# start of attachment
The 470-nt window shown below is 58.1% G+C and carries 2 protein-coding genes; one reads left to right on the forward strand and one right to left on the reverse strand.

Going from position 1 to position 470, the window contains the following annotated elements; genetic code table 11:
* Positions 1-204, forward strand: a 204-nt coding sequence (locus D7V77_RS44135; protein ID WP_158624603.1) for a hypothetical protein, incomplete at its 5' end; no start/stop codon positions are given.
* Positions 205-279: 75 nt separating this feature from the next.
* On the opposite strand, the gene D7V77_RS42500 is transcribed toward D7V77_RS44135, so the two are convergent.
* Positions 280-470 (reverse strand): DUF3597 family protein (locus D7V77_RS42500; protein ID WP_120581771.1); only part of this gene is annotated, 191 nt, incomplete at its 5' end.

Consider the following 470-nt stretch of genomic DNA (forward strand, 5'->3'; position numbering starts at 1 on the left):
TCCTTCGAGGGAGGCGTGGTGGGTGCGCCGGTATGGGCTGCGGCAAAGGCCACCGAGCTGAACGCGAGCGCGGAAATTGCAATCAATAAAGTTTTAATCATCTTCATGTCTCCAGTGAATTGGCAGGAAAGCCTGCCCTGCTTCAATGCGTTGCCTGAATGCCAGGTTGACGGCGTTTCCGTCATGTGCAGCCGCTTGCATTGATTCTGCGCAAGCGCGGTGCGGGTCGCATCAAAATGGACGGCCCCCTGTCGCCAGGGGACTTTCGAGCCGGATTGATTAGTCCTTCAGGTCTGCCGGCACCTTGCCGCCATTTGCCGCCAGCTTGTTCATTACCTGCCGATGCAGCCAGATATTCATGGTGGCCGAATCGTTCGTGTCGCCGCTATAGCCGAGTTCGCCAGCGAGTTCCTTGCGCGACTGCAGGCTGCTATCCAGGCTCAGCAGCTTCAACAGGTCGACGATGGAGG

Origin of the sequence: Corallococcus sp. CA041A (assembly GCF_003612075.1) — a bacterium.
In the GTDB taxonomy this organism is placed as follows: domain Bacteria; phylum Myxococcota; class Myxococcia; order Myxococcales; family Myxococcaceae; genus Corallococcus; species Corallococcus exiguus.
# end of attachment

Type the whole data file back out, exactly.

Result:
The 470-nt window shown below is 58.1% G+C and carries 2 protein-coding genes; one reads left to right on the forward strand and one right to left on the reverse strand.

Going from position 1 to position 470, the window contains the following annotated elements; genetic code table 11:
* Positions 1-204, forward strand: a 204-nt coding sequence (locus D7V77_RS44135; protein ID WP_158624603.1) for a hypothetical protein, incomplete at its 5' end; no start/stop codon positions are given.
* Positions 205-279: 75 nt separating this feature from the next.
* On the opposite strand, the gene D7V77_RS42500 is transcribed toward D7V77_RS44135, so the two are convergent.
* Positions 280-470 (reverse strand): DUF3597 family protein (locus D7V77_RS42500; protein ID WP_120581771.1); only part of this gene is annotated, 191 nt, incomplete at its 5' end.

Consider the following 470-nt stretch of genomic DNA (forward strand, 5'->3'; position numbering starts at 1 on the left):
TCCTTCGAGGGAGGCGTGGTGGGTGCGCCGGTATGGGCTGCGGCAAAGGCCACCGAGCTGAACGCGAGCGCGGAAATTGCAATCAATAAAGTTTTAATCATCTTCATGTCTCCAGTGAATTGGCAGGAAAGCCTGCCCTGCTTCAATGCGTTGCCTGAATGCCAGGTTGACGGCGTTTCCGTCATGTGCAGCCGCTTGCATTGATTCTGCGCAAGCGCGGTGCGGGTCGCATCAAAATGGACGGCCCCCTGTCGCCAGGGGACTTTCGAGCCGGATTGATTAGTCCTTCAGGTCTGCCGGCACCTTGCCGCCATTTGCCGCCAGCTTGTTCATTACCTGCCGATGCAGCCAGATATTCATGGTGGCCGAATCGTTCGTGTCGCCGCTATAGCCGAGTTCGCCAGCGAGTTCCTTGCGCGACTGCAGGCTGCTATCCAGGCTCAGCAGCTTCAACAGGTCGACGATGGAGG

Origin of the sequence: Corallococcus sp. CA041A (assembly GCF_003612075.1) — a bacterium.
In the GTDB taxonomy this organism is placed as follows: domain Bacteria; phylum Myxococcota; class Myxococcia; order Myxococcales; family Myxococcaceae; genus Corallococcus; species Corallococcus exiguus.